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01 April 2021

Cognitive flexibility potential new target in treatment resistant schizophrenia

Researchers at King’s College London have found that an important brain mechanism that allows us to switch between thinking about two or more ideas may help treat patients with schizophrenia who do not respond well to current treatments.

Top of a girls head lying down in an MRI machine

Schizophrenia effects approximately 1% of the population and roughly one third of patients do not get better with treatment at a high cost to the patient and their family as well as healthcare services.

Researchers used sophisticated brain imaging techniques to look at cognitive flexibility, which is a person’s ability to flexibly update their thinking depending on new information, in 34 control, 21 treatment-responsive and 20 treatment-resistant participants recruited from the South London and Maudsley NHS Foundation Trust. Brain connectivity and levels of glutamate, a key neurotransmitter in the brain, were compared and related to the participant’s behaviour and clinical symptoms, such as hallucinations.

A new subtype of schizophrenia

During a task set by the researchers while undergoing fMRI scanning, patients with treatment resistance showed an absence of the cognitive flexibility mechanism compared to treatment-responsive patients. This suggests an alternative mechanism impacting learning and decision making that is uniquely impaired in treatment resistance.

This significantly altered cognitive flexibility suggests treatment resistance represents a subtype of schizophrenia with a distinct underlying neurobiological mechanism.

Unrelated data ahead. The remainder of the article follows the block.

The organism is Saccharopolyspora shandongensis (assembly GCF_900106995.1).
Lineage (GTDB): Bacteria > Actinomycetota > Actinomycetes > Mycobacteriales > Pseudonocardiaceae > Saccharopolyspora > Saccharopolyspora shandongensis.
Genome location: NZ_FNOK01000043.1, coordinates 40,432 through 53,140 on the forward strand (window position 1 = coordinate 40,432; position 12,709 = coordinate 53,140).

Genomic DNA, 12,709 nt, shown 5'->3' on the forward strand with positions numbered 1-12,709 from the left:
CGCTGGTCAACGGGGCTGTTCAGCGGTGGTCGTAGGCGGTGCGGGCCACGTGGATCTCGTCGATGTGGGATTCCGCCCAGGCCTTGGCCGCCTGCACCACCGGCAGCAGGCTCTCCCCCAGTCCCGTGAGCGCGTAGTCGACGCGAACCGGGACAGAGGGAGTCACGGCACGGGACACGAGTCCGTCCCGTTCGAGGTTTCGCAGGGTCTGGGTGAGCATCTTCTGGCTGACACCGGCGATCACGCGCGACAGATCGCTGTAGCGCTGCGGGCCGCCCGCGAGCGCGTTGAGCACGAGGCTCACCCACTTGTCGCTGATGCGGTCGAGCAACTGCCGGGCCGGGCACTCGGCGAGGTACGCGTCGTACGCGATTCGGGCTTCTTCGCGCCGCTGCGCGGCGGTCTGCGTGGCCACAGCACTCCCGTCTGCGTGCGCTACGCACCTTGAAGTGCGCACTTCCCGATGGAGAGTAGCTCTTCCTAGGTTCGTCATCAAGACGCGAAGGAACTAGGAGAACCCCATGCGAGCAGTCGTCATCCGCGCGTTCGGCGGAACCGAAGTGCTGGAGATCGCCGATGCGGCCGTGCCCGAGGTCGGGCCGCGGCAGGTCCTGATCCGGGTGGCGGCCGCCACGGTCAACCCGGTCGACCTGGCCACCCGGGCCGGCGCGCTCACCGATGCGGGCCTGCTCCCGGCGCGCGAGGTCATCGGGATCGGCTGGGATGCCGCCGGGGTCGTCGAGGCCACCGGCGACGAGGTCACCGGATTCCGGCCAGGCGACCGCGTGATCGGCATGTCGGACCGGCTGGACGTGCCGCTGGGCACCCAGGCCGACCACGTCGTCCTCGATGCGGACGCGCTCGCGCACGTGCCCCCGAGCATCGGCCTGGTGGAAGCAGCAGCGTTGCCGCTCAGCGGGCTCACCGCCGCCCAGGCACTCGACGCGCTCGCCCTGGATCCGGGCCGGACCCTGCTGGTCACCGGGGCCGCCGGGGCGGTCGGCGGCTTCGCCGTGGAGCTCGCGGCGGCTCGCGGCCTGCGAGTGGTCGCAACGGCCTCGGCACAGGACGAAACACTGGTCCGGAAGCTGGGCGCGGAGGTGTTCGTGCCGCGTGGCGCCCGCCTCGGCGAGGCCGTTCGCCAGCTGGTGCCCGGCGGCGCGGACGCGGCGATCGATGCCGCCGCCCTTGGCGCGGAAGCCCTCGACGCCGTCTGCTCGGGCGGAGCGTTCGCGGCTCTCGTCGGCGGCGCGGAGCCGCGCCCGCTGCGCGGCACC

Researchers suggest that a personalised antipsychotic treatment that targets the cognitive flexibility brain mechanism may offer a new long-term treatment target.

For the first time, we show a fundamental problem in cognitive flexibility in patients with schizophrenia that fail to respond to treatment. While this is a small study, the findings are important as they present a clear target for long-term treatment in these patients.

Dr Charlotte Horne, lead author and Postdoctoral research associate at Institute of Psychiatry, Psychology & Neuroscience (IoPPN), King’s College London

She added, “Our research also helps us move towards treatment strategies that work for each person, meaning that in future, each patient with schizophrenia has the best chance of recovery.”

We propose a core non-dopaminergic impairment that impacts cognitive control networks in treatment-resistant schizophrenia.

Author Sukhwinder Shergill, Professor of Psychiatry & Systems Neuroscience at IoPPN and Consultant Psychiatrist at South London and Maudsley NHS Foundation Trust

He continued, “This impairment disrupted learning and could be underpinned by abnormal glutamate function. These findings inform the focus of future treatment strategies (e.g. glutamatergic targets and giving clozapine earlier) in resistant patients.”

Cognitive control network connectivity differentially disrupted in treatment resistant schizophrenia was published 30th March in Neuroimage: Clinical and was funded by the National Institute for Health Research (NIHR) Maudsley Biomedical Research Centre, the European Research Council and the Wellcome/EPSRC Centre for Medical Engineering.


To find out more or to arrange interviews, please contact the Communications team at NIHR Maudsley BRC:

  • Alex Booth, Communications and Engagement Manager, NIHR Maudsley Biomedical Research Centre, Tel 020 7848 0495
  • Serena Rianjongdee, Communications and Engagement Officer, NIHR Maudsley Biomedical Research Centre, Tel 020 7848 2137

In this story

Charlotte Horne

Postdoctoral research associate

Sukhwinder Shergill

Professor of Psychiatry & Systems Neuroscience